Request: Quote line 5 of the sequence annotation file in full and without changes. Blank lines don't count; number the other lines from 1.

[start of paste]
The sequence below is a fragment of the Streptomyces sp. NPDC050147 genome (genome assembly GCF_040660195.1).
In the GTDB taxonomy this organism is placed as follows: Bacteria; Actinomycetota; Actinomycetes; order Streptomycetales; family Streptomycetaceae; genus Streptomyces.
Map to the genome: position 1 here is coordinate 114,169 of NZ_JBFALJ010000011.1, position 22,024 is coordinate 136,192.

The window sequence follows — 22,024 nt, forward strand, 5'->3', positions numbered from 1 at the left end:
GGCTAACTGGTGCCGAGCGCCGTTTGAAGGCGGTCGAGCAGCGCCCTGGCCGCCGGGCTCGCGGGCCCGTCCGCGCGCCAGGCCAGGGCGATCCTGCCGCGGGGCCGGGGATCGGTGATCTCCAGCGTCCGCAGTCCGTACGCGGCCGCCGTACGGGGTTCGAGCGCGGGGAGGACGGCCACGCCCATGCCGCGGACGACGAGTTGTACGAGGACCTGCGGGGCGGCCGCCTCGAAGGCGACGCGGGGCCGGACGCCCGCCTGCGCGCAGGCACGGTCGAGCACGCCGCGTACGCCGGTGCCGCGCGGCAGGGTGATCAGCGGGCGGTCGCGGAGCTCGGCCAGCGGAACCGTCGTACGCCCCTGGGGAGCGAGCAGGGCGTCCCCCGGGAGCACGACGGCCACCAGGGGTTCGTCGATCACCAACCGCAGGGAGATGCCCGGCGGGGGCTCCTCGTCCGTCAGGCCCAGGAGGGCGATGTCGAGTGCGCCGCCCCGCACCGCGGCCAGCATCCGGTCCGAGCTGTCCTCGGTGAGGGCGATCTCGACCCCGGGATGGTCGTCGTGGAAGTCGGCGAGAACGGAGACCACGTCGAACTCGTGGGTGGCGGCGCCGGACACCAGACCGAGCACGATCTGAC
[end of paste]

GGCTAACTGGTGCCGAGCGCCGTTTGAAGGCGGTCGAGCAGCGCCCTGGCCGCCGGGCTCGCGGGCCCGTCCGCGCGCCAGGCCAGGGCGATCCTGCCGCGGGGCCGGGGATCGGTGATCTCCAGCGTCCGCAGTCCGTACGCGGCCGCCGTACGGGGTTCGAGCGCGGGGAGGACGGCCACGCCCATGCCGCGGACGACGAGTTGTACGAGGACCTGCGGGGCGGCCGCCTCGAAGGCGACGCGGGGCCGGACGCCCGCCTGCGCGCAGGCACGGTCGAGCACGCCGCGTACGCCGGTGCCGCGCGGCAGGGTGATCAGCGGGCGGTCGCGGAGCTCGGCCAGCGGAACCGTCGTACGCCCCTGGGGAGCGAGCAGGGCGTCCCCCGGGAGCACGACGGCCACCAGGGGTTCGTCGATCACCAACCGCAGGGAGATGCCCGGCGGGGGCTCCTCGTCCGTCAGGCCCAGGAGGGCGATGTCGAGTGCGCCGCCCCGCACCGCGGCCAGCATCCGGTCCGAGCTGTCCTCGGTGAGGGCGATCTCGACCCCGGGATGGTCGTCGTGGAAGTCGGCGAGAACGGAGACCACGTCGAACTCGTGGGTGGCGGCGCCGGACACCAGACCGAGCACGATCTGAC